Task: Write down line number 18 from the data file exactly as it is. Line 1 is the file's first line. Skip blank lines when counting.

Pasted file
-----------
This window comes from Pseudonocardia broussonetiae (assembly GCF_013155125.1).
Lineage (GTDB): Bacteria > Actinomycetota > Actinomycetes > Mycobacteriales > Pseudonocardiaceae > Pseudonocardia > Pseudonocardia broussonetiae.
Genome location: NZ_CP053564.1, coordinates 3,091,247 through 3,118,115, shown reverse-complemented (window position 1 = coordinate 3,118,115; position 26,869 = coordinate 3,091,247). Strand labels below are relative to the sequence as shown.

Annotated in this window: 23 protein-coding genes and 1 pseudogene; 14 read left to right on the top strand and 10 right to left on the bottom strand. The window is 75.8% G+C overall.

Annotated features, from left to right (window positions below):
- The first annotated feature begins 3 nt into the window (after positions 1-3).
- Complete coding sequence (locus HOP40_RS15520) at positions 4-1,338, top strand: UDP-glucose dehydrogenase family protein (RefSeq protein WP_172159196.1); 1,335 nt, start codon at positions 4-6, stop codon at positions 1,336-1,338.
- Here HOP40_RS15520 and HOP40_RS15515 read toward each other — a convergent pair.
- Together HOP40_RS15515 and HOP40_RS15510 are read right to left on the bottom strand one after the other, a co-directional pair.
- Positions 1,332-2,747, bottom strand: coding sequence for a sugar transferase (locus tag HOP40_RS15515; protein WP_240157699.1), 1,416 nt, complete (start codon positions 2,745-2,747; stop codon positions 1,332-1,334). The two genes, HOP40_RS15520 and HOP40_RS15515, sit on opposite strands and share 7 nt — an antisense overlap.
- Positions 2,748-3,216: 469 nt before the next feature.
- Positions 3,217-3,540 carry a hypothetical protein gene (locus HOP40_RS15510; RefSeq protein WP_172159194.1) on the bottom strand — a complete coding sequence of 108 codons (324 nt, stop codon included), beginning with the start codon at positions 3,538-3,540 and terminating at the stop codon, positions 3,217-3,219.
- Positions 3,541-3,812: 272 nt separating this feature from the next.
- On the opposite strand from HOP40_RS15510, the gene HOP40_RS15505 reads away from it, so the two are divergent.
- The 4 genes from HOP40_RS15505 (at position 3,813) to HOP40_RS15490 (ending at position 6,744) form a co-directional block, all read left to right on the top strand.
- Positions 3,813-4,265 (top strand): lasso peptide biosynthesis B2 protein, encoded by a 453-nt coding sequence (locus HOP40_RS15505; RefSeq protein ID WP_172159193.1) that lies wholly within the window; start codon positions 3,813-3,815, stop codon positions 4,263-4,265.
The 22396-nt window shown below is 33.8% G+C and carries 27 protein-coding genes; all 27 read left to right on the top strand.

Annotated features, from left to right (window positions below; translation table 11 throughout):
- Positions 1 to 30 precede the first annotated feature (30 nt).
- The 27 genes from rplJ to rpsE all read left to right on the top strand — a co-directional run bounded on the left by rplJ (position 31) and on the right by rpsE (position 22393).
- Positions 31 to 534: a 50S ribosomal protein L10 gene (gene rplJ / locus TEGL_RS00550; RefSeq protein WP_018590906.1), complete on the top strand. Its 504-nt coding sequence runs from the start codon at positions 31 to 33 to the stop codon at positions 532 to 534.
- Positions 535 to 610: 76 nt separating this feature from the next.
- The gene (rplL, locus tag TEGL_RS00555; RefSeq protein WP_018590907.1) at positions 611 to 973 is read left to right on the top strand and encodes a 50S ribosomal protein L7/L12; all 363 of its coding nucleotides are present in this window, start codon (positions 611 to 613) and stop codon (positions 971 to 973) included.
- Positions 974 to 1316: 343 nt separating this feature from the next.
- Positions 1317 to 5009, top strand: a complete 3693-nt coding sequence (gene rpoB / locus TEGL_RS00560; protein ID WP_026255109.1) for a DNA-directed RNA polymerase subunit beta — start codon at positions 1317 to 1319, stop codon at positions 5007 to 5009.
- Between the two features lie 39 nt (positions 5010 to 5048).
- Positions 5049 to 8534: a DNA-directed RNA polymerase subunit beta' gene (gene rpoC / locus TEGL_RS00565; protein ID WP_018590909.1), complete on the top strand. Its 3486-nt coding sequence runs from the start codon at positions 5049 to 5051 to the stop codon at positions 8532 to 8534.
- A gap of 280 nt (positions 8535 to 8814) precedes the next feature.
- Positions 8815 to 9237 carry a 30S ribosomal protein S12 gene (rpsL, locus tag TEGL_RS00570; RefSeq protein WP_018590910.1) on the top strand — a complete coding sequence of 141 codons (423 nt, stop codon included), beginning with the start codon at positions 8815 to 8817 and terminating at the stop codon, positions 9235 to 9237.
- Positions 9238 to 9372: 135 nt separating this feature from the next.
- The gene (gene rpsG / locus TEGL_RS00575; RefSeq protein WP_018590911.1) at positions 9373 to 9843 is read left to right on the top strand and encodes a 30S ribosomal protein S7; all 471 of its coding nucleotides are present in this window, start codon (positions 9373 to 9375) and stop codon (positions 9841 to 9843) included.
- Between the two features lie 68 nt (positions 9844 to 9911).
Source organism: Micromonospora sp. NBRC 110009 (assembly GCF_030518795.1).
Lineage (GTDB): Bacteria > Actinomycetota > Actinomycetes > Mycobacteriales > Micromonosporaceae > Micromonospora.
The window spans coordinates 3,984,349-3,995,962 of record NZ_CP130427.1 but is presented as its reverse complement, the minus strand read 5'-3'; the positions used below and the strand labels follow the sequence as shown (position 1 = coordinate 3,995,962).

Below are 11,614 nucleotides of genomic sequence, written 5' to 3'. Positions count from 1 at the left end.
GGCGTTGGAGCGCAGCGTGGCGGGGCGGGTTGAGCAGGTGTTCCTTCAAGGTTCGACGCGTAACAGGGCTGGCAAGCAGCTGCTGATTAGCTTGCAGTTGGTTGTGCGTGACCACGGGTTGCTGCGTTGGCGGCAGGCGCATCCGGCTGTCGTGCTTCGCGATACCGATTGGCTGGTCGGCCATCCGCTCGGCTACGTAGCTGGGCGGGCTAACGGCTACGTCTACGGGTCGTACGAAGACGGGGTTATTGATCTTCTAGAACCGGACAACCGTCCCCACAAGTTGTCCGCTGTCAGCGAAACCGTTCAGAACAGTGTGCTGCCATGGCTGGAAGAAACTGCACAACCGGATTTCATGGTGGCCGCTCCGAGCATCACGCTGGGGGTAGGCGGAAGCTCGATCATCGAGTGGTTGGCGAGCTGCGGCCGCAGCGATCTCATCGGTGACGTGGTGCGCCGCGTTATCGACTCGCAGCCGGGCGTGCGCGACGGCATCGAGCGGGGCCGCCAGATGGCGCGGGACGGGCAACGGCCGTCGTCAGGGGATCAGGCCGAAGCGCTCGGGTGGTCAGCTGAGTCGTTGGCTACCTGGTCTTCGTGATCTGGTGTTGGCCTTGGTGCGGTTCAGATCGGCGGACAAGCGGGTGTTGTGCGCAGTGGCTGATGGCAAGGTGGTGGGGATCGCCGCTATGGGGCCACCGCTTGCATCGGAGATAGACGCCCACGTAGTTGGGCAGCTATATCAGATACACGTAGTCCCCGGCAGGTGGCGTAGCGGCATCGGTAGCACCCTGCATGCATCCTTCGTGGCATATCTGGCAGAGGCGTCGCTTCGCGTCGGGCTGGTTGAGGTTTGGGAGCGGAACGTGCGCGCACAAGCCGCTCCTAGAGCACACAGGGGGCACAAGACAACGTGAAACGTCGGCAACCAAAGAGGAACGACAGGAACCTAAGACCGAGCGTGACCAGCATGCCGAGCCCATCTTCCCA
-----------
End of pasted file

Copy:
Annotated features, from left to right (window positions below; translation table 11 throughout):